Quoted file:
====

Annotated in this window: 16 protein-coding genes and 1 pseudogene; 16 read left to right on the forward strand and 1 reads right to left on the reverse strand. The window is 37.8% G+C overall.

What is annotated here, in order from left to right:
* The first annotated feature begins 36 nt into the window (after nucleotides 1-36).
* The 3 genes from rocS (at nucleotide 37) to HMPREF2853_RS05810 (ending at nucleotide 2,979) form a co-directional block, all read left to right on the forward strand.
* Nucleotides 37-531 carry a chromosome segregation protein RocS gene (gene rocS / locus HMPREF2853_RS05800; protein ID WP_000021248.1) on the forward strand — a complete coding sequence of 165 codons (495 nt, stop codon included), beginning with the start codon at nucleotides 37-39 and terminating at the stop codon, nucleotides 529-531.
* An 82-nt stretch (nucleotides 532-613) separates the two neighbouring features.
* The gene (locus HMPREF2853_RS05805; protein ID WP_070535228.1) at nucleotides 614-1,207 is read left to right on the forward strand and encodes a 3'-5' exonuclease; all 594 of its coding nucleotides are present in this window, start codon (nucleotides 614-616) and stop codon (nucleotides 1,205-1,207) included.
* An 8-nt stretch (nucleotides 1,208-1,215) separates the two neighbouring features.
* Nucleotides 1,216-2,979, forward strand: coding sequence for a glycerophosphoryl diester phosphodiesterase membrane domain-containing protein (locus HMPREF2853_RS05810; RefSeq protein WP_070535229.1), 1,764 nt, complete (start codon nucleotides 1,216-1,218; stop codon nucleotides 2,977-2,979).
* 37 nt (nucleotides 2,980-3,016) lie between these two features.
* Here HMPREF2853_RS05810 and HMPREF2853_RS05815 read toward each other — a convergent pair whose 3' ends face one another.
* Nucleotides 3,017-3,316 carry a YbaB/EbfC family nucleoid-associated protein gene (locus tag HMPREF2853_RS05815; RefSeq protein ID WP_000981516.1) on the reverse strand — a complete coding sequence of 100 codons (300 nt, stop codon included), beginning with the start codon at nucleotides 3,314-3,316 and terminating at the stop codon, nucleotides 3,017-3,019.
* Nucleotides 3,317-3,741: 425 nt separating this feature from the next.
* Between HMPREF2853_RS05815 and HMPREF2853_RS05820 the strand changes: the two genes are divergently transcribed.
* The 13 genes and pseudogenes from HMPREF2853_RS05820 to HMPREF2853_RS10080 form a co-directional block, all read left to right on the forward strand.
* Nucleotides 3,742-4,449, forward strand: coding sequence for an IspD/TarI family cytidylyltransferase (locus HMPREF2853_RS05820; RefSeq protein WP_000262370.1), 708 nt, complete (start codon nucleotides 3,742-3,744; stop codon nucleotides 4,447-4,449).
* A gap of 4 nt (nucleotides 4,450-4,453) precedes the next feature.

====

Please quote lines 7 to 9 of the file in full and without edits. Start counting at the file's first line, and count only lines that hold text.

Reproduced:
* The gene (locus HMPREF2853_RS05805; protein ID WP_070535228.1) at nucleotides 614-1,207 is read left to right on the forward strand and encodes a 3'-5' exonuclease; all 594 of its coding nucleotides are present in this window, start codon (nucleotides 614-616) and stop codon (nucleotides 1,205-1,207) included.
* An 8-nt stretch (nucleotides 1,208-1,215) separates the two neighbouring features.
* Nucleotides 1,216-2,979, forward strand: coding sequence for a glycerophosphoryl diester phosphodiesterase membrane domain-containing protein (locus HMPREF2853_RS05810; RefSeq protein WP_070535229.1), 1,764 nt, complete (start codon nucleotides 1,216-1,218; stop codon nucleotides 2,977-2,979).